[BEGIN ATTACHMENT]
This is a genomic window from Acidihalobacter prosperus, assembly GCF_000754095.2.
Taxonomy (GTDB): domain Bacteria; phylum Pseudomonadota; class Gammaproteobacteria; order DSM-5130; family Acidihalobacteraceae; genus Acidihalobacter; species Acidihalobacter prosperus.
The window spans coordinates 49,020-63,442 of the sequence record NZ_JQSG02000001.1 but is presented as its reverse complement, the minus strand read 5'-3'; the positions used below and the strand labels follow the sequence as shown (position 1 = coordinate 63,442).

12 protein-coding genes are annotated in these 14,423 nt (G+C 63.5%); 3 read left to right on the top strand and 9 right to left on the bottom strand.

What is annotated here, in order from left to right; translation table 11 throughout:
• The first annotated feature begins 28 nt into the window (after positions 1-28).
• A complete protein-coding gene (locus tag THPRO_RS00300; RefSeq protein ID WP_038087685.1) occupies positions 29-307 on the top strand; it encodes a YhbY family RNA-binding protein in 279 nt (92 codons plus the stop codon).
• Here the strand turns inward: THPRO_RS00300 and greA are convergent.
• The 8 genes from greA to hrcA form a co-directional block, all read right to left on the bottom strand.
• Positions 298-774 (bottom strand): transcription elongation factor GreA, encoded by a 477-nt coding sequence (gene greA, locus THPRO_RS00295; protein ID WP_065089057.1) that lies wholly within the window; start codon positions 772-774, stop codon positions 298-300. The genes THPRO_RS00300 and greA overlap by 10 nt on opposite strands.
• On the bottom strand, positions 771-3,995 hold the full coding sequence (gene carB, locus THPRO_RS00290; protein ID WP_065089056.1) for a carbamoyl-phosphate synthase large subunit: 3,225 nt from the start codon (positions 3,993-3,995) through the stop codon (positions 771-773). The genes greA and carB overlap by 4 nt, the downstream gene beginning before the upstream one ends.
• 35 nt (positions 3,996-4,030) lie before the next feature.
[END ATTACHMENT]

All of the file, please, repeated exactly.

This is a genomic window from Acidihalobacter prosperus, assembly GCF_000754095.2.
Taxonomy (GTDB): domain Bacteria; phylum Pseudomonadota; class Gammaproteobacteria; order DSM-5130; family Acidihalobacteraceae; genus Acidihalobacter; species Acidihalobacter prosperus.
The window spans coordinates 49,020-63,442 of the sequence record NZ_JQSG02000001.1 but is presented as its reverse complement, the minus strand read 5'-3'; the positions used below and the strand labels follow the sequence as shown (position 1 = coordinate 63,442).

12 protein-coding genes are annotated in these 14,423 nt (G+C 63.5%); 3 read left to right on the top strand and 9 right to left on the bottom strand.

What is annotated here, in order from left to right; translation table 11 throughout:
• The first annotated feature begins 28 nt into the window (after positions 1-28).
• A complete protein-coding gene (locus tag THPRO_RS00300; RefSeq protein ID WP_038087685.1) occupies positions 29-307 on the top strand; it encodes a YhbY family RNA-binding protein in 279 nt (92 codons plus the stop codon).
• Here the strand turns inward: THPRO_RS00300 and greA are convergent.
• The 8 genes from greA to hrcA form a co-directional block, all read right to left on the bottom strand.
• Positions 298-774 (bottom strand): transcription elongation factor GreA, encoded by a 477-nt coding sequence (gene greA, locus THPRO_RS00295; protein ID WP_065089057.1) that lies wholly within the window; start codon positions 772-774, stop codon positions 298-300. The genes THPRO_RS00300 and greA overlap by 10 nt on opposite strands.
• On the bottom strand, positions 771-3,995 hold the full coding sequence (gene carB, locus THPRO_RS00290; protein ID WP_065089056.1) for a carbamoyl-phosphate synthase large subunit: 3,225 nt from the start codon (positions 3,993-3,995) through the stop codon (positions 771-773). The genes greA and carB overlap by 4 nt, the downstream gene beginning before the upstream one ends.
• 35 nt (positions 3,996-4,030) lie before the next feature.